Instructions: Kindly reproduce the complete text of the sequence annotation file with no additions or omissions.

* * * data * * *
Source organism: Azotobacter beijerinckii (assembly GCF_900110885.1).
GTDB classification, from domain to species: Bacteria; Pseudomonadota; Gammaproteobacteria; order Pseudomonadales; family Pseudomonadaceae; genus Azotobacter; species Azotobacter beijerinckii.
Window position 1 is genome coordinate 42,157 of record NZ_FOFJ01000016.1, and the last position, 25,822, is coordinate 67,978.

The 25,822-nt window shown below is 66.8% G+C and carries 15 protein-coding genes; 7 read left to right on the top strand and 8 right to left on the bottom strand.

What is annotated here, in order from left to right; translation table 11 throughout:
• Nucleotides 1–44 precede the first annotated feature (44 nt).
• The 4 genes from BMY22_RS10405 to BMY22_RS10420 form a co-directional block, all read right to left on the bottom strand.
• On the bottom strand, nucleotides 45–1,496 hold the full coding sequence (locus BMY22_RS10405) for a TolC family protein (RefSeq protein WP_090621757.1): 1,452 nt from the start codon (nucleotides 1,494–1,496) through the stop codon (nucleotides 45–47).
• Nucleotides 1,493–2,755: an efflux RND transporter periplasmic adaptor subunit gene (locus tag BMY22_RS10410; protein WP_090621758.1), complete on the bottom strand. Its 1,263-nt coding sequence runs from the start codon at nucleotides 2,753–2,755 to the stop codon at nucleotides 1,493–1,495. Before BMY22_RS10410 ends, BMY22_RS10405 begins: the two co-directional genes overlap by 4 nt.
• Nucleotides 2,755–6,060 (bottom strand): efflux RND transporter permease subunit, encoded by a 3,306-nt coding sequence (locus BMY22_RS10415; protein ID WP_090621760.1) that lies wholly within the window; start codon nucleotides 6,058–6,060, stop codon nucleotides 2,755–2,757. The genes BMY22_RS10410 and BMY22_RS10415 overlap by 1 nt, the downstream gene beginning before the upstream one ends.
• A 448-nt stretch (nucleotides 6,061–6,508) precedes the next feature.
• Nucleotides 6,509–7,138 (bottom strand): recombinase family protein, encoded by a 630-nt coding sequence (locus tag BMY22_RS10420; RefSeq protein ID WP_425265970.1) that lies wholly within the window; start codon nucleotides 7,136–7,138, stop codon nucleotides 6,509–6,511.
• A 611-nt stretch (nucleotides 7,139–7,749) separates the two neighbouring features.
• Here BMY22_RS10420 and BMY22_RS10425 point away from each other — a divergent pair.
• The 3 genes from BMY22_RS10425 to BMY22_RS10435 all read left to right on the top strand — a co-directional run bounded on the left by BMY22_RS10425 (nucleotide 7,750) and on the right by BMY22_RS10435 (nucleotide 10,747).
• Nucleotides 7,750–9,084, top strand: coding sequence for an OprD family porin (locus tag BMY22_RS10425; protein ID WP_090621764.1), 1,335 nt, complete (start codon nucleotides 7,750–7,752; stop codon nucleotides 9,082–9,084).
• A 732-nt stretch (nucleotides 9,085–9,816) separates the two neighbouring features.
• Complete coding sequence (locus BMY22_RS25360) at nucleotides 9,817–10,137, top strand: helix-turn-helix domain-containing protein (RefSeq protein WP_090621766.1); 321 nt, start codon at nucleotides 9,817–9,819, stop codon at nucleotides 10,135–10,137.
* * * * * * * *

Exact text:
Source organism: Azotobacter beijerinckii (assembly GCF_900110885.1).
GTDB classification, from domain to species: Bacteria; Pseudomonadota; Gammaproteobacteria; order Pseudomonadales; family Pseudomonadaceae; genus Azotobacter; species Azotobacter beijerinckii.
Window position 1 is genome coordinate 42,157 of record NZ_FOFJ01000016.1, and the last position, 25,822, is coordinate 67,978.

The 25,822-nt window shown below is 66.8% G+C and carries 15 protein-coding genes; 7 read left to right on the top strand and 8 right to left on the bottom strand.

What is annotated here, in order from left to right; translation table 11 throughout:
• Nucleotides 1–44 precede the first annotated feature (44 nt).
• The 4 genes from BMY22_RS10405 to BMY22_RS10420 form a co-directional block, all read right to left on the bottom strand.
• On the bottom strand, nucleotides 45–1,496 hold the full coding sequence (locus BMY22_RS10405) for a TolC family protein (RefSeq protein WP_090621757.1): 1,452 nt from the start codon (nucleotides 1,494–1,496) through the stop codon (nucleotides 45–47).
• Nucleotides 1,493–2,755: an efflux RND transporter periplasmic adaptor subunit gene (locus tag BMY22_RS10410; protein WP_090621758.1), complete on the bottom strand. Its 1,263-nt coding sequence runs from the start codon at nucleotides 2,753–2,755 to the stop codon at nucleotides 1,493–1,495. Before BMY22_RS10410 ends, BMY22_RS10405 begins: the two co-directional genes overlap by 4 nt.
• Nucleotides 2,755–6,060 (bottom strand): efflux RND transporter permease subunit, encoded by a 3,306-nt coding sequence (locus BMY22_RS10415; protein ID WP_090621760.1) that lies wholly within the window; start codon nucleotides 6,058–6,060, stop codon nucleotides 2,755–2,757. The genes BMY22_RS10410 and BMY22_RS10415 overlap by 1 nt, the downstream gene beginning before the upstream one ends.
• A 448-nt stretch (nucleotides 6,061–6,508) precedes the next feature.
• Nucleotides 6,509–7,138 (bottom strand): recombinase family protein, encoded by a 630-nt coding sequence (locus tag BMY22_RS10420; RefSeq protein ID WP_425265970.1) that lies wholly within the window; start codon nucleotides 7,136–7,138, stop codon nucleotides 6,509–6,511.
• A 611-nt stretch (nucleotides 7,139–7,749) separates the two neighbouring features.
• Here BMY22_RS10420 and BMY22_RS10425 point away from each other — a divergent pair.
• The 3 genes from BMY22_RS10425 to BMY22_RS10435 all read left to right on the top strand — a co-directional run bounded on the left by BMY22_RS10425 (nucleotide 7,750) and on the right by BMY22_RS10435 (nucleotide 10,747).
• Nucleotides 7,750–9,084, top strand: coding sequence for an OprD family porin (locus tag BMY22_RS10425; protein ID WP_090621764.1), 1,335 nt, complete (start codon nucleotides 7,750–7,752; stop codon nucleotides 9,082–9,084).
• A 732-nt stretch (nucleotides 9,085–9,816) separates the two neighbouring features.
• Complete coding sequence (locus BMY22_RS25360) at nucleotides 9,817–10,137, top strand: helix-turn-helix domain-containing protein (RefSeq protein WP_090621766.1); 321 nt, start codon at nucleotides 9,817–9,819, stop codon at nucleotides 10,135–10,137.